Last year was nothing short of dreary for J Hus, the East London rapper who’s slowly becoming the face of the UK’s afroswing movement. Atop of being sentenced to and later released from jail for possessing a knife, the artist also lost his father, taking a toll on the 23-year-old. Though eerie for the artist, it seems Hus is swinging into the new year (and the decade) with an ultra-refined sonic vision.
The follow-up to 2017’s BRIT and Mercury-nominated Common Sense, J Hus’ latest musical entrée, Big Conspiracy, is far from banal, a project so unique its burdensome to even attempt to define it. Unlike much of the current grime landscape and completely disparate from any present-day hip-hop, J Hus has sculpted an artistic style that stands alone from the rest. Throughout the album he’s more introspective than on its predecessor — he’s equal parts melodic and fragile, retaining a newfound subduedness whereby he expels about everything from street warfare to Rastafarian spirituality. He ebbs and flows between arrogant boasting of his talents to having serious self-doubt, an obvious reflection of his recent past.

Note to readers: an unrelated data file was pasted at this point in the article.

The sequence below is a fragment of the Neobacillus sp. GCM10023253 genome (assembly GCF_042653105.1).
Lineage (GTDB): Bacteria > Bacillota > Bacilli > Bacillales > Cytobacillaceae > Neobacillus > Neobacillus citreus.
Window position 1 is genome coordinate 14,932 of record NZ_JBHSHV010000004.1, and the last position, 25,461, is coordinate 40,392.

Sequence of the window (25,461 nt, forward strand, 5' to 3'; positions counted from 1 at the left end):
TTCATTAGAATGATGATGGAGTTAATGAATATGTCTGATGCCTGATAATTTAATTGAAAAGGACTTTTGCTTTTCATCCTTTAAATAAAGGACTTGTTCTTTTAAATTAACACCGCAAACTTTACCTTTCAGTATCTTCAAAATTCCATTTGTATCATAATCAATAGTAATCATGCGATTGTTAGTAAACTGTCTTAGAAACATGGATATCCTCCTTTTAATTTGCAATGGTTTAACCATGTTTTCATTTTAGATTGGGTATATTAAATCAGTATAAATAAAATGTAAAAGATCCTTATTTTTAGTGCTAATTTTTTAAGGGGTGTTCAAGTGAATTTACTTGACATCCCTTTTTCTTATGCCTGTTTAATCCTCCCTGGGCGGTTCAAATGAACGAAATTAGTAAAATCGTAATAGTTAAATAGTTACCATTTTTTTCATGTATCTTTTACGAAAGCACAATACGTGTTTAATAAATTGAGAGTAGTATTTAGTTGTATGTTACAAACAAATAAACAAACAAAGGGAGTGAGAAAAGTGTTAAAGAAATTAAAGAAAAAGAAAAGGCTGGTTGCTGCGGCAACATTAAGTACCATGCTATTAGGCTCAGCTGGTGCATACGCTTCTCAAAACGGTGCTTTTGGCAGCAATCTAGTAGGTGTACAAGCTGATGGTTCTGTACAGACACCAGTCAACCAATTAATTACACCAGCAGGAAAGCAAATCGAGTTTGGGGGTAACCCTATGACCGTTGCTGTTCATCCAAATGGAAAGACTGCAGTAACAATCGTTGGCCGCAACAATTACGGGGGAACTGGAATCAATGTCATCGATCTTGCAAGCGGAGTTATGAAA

Tapping longtime collaborator Jae5 for production, the album’s tracks slyly transition between a diverse armament of styles and motifs. Punchy percussion and melancholic piano chords take hold through and through, meshed alongside mid-tempo guitar stabs on tracks like “Helicopter” to drill-heavy basslines on cuts like “No Denying.” Here he’s tapped an array of unique collaborations from present-day dancehall queen Koffee to afrobeat extraordinaire Burna Boy, both of whom pleasantly contrast J’s bold style. Though Big Conspiracy is far more diverse and further subdued than 2017’s Common Sense, the young upstart doesn’t shy away from offloading his talent for hard-nosed bars: a deluge of double (and even triple) entendres and a capitalization on UK’s normative filth-filled rap lanes still remain intact.
You can stream J Hus’ Big Conspiracy below.
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